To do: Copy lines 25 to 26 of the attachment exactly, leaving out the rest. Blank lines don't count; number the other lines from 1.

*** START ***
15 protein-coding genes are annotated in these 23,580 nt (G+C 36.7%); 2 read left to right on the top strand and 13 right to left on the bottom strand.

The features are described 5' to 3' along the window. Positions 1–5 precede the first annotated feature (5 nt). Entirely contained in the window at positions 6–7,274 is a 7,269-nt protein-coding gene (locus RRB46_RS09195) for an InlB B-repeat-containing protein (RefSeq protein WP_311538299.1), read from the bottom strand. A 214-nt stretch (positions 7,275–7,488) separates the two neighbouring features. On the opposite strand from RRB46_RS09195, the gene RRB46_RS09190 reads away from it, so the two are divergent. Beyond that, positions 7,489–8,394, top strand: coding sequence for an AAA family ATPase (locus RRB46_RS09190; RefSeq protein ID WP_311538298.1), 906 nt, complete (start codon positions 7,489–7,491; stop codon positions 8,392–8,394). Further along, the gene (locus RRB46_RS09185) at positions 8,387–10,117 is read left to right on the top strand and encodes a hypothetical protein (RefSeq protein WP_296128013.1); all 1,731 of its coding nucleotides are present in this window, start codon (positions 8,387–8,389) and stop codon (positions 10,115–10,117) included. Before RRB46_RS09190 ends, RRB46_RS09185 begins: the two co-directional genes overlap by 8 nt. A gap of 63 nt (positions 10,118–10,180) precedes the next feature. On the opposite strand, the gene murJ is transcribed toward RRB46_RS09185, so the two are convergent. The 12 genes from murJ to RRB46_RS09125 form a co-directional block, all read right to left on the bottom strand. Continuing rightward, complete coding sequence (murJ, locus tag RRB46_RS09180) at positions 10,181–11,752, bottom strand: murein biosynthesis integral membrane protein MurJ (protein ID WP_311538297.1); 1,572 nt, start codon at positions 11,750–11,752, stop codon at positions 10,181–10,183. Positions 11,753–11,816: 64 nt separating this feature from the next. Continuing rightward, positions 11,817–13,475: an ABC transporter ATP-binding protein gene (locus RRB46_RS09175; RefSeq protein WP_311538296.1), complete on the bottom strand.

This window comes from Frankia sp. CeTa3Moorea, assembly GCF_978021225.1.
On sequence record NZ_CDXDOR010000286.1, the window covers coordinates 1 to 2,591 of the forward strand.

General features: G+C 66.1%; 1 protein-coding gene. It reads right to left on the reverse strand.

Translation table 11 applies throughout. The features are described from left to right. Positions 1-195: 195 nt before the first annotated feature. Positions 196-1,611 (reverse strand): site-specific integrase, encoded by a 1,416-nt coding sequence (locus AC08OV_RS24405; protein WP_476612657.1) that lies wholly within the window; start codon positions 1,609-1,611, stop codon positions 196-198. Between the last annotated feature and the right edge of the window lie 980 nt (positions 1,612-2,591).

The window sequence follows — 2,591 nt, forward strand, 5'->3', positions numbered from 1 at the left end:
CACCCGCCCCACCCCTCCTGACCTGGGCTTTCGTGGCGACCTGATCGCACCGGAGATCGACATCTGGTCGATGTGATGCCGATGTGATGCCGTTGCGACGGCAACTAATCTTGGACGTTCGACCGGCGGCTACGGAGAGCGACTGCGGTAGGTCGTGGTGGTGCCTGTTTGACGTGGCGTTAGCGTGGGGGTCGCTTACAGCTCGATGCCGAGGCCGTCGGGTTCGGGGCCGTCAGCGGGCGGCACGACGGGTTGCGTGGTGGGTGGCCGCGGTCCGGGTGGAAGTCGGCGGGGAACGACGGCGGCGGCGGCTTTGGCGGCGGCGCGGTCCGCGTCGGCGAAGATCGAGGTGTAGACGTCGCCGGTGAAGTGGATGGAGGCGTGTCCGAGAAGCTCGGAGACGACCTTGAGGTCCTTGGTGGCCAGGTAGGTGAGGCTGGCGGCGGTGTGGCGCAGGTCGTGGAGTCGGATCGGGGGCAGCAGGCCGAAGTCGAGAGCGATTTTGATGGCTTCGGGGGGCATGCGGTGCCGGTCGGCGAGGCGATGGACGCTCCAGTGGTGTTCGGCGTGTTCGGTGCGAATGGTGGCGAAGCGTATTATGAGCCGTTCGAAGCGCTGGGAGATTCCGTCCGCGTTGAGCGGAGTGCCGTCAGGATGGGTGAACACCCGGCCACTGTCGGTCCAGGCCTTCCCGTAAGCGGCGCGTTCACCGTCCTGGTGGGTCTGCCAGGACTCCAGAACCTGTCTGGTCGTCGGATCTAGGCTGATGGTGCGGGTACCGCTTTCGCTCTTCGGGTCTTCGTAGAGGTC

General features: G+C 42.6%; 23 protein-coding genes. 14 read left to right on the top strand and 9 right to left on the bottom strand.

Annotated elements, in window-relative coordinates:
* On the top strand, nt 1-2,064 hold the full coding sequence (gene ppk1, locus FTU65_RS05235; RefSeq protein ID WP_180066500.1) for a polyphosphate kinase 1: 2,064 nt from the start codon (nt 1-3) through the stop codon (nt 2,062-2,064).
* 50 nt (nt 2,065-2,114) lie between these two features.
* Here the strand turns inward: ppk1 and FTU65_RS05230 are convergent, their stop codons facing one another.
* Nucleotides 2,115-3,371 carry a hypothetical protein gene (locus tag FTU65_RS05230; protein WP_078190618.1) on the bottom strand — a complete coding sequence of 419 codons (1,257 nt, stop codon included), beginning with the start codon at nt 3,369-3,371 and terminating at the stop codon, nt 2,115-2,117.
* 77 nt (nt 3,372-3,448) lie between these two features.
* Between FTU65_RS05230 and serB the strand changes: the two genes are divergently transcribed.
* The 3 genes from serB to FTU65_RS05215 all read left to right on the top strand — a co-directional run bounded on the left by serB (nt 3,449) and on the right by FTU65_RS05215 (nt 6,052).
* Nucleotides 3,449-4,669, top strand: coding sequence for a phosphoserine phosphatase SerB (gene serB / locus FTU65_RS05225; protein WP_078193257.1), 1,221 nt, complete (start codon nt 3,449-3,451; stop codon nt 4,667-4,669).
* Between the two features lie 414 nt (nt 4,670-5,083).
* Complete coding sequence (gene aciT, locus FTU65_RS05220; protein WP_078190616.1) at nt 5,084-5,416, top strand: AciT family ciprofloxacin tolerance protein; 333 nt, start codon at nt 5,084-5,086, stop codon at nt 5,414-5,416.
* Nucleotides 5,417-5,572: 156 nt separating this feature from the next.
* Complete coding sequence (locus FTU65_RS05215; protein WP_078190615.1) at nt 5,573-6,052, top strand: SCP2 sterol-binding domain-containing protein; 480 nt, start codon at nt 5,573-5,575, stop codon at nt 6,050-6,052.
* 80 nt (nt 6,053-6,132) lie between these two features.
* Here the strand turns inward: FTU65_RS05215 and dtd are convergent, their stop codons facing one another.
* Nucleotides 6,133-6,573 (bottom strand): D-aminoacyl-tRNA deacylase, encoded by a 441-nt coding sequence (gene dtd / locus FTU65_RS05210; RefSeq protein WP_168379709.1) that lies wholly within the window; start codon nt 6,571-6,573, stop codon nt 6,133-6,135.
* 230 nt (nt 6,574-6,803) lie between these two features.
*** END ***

* Nucleotides 6,133-6,573 (bottom strand): D-aminoacyl-tRNA deacylase, encoded by a 441-nt coding sequence (gene dtd / locus FTU65_RS05210; RefSeq protein WP_168379709.1) that lies wholly within the window; start codon nt 6,571-6,573, stop codon nt 6,133-6,135.
* 230 nt (nt 6,574-6,803) lie between these two features.